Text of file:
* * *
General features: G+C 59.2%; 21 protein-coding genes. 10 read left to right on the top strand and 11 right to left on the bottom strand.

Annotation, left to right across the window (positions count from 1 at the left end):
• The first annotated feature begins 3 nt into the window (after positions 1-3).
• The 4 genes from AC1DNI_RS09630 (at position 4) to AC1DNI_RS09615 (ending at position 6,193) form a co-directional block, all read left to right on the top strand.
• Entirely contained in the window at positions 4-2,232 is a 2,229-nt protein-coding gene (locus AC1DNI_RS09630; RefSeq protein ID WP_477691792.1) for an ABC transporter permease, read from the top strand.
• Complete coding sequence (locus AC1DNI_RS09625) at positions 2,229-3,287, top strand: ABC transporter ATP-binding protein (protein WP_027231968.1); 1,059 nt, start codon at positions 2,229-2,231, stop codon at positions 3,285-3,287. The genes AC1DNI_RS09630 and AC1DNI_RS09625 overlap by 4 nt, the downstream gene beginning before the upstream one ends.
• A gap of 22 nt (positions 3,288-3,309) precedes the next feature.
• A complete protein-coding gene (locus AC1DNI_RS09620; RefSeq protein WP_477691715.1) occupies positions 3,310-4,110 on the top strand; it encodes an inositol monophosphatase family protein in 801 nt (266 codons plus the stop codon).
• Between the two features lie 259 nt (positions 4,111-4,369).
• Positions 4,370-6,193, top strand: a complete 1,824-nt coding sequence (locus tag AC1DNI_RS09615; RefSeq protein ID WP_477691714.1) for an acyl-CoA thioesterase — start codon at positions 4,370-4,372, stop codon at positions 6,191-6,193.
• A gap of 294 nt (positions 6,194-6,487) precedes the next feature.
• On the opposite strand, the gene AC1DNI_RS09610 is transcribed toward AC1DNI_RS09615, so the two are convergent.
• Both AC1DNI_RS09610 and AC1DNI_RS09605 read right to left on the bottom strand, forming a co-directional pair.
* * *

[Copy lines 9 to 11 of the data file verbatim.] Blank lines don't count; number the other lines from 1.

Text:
• Between the two features lie 259 nt (positions 4,111-4,369).
• Positions 4,370-6,193, top strand: a complete 1,824-nt coding sequence (locus tag AC1DNI_RS09615; RefSeq protein ID WP_477691714.1) for an acyl-CoA thioesterase — start codon at positions 4,370-4,372, stop codon at positions 6,191-6,193.
• A gap of 294 nt (positions 6,194-6,487) precedes the next feature.